The anticipation grew with each possession, like a Home Run Derby crowd, gleefully waiting for the next pitch of a barrage.
When Myles Powell touched the ball, every eye in Madison Square Garden followed.
The 3s fell from deep, from the wing, from wherever he chose to defy logic, Georgetown’s defense and the opposing coaches who picked Seton Hall to finish eighth in the Big East preseason poll.
During one incredible sequence, Powell picked off a pass and sprinted down the court for a slam. Seconds later, he intercepted another, before feeding Myles Cale for a layup.
Powell jogged back down the court, turned to the crowd, and pointed to the hardwood.
It is his team. It his time.
“This is my f–king city,” Powell screamed.
Who is going to argue?
The Trenton native put on an all-time performance in the third-seeded Pirates’ 73-57 Big East Tournament quarterfinal win over sixth-seeded Georgetown on Thursday night, with Powell scoring a tournament record 29 first-half points, and finishing with 31, to lead the Pirates to the semifinal for the fourth time since 2014.
Seton Hall (19-12), which clinched a fourth straight NCAA Tournament appearance with back-to-back regular season-ending wins over Villanova and Marquette, will meet the second-seeded Golden Eagles on Friday night.
Myles Powell lets out a scream after scoring a bucket during Seton Hall’s win.Anthony J. Causi
In last week’s meeting with Marquette, Powell saved the season by scoring 34 points, and keying a game-closing 18-0 run. Apparently, it may have only been an appetizer.
As the lone starter left from a squad that had reached three consecutive NCAA Tournaments, Powell has borne tremendous weight, leading a young supporting cast, with limited offensive firepower. On many occasions, he has carried the Pirates. At his best, he has elevated them.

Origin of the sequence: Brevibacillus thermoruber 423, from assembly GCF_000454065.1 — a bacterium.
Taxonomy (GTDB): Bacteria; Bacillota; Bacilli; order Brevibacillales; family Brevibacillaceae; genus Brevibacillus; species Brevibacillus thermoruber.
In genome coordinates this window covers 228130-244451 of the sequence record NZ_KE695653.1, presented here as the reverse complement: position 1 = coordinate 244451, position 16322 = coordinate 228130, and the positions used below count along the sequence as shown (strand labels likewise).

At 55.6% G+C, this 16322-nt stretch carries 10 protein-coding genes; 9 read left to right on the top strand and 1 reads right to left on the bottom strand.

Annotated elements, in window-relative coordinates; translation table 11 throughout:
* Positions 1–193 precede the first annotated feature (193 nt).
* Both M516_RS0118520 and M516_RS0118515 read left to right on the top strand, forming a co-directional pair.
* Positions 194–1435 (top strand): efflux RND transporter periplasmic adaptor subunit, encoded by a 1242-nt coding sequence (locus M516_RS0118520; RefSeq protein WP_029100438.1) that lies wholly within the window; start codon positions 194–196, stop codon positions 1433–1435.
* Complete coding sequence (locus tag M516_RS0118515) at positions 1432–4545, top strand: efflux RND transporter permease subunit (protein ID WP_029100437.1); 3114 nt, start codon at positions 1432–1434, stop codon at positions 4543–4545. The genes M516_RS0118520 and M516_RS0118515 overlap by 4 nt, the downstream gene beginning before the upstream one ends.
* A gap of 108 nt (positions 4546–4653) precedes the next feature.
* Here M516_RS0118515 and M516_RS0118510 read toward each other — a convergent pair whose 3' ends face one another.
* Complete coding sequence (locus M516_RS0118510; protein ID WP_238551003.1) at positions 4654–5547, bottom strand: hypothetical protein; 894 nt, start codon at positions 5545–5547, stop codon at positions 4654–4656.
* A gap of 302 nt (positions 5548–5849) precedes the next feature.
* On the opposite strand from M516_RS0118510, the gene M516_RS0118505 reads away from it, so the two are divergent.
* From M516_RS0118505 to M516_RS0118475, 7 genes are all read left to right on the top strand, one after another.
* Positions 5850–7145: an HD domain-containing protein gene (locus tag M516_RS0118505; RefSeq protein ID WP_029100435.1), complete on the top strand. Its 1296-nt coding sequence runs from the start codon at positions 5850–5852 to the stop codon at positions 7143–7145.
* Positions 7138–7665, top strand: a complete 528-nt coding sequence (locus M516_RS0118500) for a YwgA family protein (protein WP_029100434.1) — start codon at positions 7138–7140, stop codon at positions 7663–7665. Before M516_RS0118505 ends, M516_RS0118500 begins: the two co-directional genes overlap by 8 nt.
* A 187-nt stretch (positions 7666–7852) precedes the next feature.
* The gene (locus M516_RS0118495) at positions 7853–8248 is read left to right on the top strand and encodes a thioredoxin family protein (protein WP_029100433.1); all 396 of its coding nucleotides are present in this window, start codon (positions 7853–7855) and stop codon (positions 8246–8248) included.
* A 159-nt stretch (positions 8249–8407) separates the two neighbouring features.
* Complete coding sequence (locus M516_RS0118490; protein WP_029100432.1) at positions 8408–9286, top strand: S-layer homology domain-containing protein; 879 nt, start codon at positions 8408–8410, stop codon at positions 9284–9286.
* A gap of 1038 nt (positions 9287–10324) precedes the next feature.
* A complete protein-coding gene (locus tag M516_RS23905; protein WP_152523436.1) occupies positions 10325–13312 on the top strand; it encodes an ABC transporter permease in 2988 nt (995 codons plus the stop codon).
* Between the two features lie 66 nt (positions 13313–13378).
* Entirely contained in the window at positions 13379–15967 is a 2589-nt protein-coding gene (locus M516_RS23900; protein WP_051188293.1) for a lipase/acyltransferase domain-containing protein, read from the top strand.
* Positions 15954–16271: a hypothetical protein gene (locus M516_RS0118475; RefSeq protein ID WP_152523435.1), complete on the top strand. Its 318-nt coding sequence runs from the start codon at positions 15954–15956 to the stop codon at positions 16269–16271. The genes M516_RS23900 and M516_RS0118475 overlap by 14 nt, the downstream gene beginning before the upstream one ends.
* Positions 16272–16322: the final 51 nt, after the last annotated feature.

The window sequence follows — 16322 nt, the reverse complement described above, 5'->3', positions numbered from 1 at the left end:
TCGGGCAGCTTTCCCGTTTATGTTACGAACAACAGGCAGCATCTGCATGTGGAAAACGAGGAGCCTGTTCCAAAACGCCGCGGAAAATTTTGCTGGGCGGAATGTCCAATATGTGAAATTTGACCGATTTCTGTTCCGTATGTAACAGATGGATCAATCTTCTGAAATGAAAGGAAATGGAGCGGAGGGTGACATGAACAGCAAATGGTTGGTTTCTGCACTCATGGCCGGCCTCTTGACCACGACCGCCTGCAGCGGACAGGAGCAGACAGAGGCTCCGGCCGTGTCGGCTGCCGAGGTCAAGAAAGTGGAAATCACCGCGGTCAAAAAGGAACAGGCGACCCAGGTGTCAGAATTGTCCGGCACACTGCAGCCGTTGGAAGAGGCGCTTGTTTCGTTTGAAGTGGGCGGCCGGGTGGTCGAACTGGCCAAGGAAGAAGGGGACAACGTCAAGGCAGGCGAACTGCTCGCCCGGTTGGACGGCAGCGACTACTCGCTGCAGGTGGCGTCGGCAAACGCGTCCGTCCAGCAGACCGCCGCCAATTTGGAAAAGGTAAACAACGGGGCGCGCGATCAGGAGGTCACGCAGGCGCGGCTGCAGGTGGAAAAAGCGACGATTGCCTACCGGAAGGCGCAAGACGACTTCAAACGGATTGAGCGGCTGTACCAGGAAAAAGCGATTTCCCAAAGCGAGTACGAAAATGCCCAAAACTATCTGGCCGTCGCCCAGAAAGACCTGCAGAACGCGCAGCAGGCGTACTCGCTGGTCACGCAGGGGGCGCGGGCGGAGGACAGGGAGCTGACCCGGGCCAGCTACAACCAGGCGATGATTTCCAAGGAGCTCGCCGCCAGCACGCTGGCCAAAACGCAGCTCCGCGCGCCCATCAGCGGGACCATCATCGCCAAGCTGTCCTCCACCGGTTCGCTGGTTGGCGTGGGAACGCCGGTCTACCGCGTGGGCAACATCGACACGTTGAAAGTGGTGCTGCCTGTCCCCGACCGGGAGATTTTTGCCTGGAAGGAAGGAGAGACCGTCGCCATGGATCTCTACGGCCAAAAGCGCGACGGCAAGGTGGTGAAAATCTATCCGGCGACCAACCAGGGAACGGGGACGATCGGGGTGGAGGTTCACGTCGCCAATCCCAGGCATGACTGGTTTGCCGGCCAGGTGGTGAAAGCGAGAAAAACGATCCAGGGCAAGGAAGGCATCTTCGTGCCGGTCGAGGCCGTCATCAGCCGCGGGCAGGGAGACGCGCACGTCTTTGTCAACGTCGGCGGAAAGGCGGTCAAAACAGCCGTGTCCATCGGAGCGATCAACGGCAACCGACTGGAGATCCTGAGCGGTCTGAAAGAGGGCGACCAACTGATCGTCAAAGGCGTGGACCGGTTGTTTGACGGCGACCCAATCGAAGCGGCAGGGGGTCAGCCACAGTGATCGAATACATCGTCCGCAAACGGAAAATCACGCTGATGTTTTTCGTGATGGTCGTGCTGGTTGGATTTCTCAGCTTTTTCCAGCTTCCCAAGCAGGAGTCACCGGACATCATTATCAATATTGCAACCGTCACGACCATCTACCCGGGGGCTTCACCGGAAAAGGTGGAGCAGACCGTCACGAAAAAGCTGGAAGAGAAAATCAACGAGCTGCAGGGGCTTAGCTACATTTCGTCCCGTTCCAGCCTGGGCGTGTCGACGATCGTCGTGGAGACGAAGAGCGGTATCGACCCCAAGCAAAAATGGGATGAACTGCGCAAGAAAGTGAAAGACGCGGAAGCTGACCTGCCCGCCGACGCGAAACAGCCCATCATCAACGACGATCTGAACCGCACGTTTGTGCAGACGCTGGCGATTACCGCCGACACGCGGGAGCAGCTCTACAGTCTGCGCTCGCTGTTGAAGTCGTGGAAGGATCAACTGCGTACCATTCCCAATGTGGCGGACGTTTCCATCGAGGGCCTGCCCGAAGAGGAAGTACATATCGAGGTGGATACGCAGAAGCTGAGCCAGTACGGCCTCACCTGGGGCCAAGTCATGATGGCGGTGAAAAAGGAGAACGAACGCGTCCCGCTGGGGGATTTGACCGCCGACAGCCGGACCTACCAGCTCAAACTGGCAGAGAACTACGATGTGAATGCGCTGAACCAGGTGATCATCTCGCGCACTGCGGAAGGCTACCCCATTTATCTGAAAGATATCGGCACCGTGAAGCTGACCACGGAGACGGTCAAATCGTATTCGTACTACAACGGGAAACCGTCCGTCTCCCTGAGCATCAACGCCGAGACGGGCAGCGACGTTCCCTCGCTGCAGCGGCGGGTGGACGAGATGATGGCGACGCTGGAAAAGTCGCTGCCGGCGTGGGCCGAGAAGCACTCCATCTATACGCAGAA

Powell set the tone on both ends of the floor, hitting his first shot, and picking off an early pass for a different fast-break dunk. He played distributor and disruptor and energizer — also finishing with three steals and three assists — and strutted like he was lighting up Rucker Park.
Meanwhile, Seton Hall’s harassing defense held the Big East’s highest-scoring team to 15 points through 14 minutes — while scoring 15 points off turnovers — as the Hoyas (19-13) opened with seven made field goals and eight turnovers.
When Powell picked up his second foul with six minutes left in the first half, Seton Hall led by 20. It would have been easy for Kevin Willard to pull his star, and avoid risking another foul before halftime. Instead, the show went on. The junior drained a couple more from deep — including one with the shot clock expiring — and scored 18 of Seton Hall’s final 21 points of the half, repeatedly smiling like he was Michael Jordan shrugging his shoulders. The cheers were replaced by a lengthy standing ovation, and “MVP” chant.
In breaking Doug McDermott’s 27-point mark from 2014, Powell hit 10-of-14 shots, leading Seton Hall to a 53-28 halftime lead.
“It’s like throwing a rock in the ocean,” Powell said during the halftime TV interview.
Donyell Marshall’s all-time tourney scoring record (42 points) was in danger, but Powell missed six of his first seven second-half shots, and settled for his eighth 30-plus point game of the season.
Prepare for an encore. Powell is.